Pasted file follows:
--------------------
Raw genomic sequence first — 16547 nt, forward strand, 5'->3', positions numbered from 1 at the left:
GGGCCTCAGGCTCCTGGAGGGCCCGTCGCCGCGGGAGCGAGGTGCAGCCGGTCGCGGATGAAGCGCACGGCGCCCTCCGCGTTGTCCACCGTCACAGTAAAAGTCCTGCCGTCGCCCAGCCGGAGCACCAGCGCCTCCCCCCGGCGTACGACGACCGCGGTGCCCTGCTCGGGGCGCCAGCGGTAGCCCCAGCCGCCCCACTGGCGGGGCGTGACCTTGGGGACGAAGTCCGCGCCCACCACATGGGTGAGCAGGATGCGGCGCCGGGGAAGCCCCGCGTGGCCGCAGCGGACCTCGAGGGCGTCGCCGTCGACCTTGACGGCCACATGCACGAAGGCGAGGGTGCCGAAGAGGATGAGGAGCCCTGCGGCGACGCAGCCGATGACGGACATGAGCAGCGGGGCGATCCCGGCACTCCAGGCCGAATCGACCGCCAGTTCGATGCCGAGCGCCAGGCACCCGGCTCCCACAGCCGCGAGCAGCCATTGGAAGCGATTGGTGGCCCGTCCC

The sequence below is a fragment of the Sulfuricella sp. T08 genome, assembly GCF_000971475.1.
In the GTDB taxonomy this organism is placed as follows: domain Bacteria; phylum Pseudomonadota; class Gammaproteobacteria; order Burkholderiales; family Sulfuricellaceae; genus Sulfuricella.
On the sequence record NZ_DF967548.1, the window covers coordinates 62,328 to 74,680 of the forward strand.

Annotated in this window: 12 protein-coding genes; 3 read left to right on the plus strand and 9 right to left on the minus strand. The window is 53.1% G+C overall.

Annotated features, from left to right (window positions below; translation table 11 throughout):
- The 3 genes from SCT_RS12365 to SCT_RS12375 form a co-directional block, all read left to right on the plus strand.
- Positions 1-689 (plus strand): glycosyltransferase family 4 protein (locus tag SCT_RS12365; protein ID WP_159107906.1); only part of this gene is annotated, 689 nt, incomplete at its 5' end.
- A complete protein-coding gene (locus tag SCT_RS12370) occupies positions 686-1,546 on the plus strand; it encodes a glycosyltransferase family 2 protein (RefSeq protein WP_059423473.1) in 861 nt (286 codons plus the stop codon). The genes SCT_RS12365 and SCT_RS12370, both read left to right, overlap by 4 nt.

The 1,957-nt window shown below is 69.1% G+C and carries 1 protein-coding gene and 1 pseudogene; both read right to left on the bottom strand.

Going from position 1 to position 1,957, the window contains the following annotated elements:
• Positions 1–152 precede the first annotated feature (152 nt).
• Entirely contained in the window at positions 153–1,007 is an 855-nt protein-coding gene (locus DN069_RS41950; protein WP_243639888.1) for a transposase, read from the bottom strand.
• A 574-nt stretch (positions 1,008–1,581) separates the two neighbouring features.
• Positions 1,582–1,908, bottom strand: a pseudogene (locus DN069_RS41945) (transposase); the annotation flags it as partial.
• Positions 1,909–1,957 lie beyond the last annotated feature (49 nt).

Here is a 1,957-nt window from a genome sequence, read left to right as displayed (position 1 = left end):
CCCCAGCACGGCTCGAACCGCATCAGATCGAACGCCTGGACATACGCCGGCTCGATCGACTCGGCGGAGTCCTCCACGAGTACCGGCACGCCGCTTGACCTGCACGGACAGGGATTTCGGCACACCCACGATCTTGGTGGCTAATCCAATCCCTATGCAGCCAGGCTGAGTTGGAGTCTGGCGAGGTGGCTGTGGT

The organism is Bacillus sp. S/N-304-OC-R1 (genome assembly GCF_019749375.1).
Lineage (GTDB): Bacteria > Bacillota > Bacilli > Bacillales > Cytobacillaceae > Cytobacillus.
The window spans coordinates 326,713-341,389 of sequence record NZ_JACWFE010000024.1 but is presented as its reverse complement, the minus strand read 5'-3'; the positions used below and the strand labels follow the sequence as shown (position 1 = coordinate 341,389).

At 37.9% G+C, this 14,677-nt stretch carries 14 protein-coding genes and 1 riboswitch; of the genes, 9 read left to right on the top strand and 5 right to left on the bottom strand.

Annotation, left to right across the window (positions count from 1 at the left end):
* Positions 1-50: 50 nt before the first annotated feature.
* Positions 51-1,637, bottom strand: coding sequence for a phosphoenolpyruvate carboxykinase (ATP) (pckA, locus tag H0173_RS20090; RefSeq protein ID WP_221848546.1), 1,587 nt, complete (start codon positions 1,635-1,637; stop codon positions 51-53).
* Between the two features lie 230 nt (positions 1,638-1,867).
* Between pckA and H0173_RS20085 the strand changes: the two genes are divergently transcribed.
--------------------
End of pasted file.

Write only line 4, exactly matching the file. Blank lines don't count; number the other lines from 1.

In the GTDB taxonomy this organism is placed as follows: domain Bacteria; phylum Pseudomonadota; class Gammaproteobacteria; order Burkholderiales; family Sulfuricellaceae; genus Sulfuricella.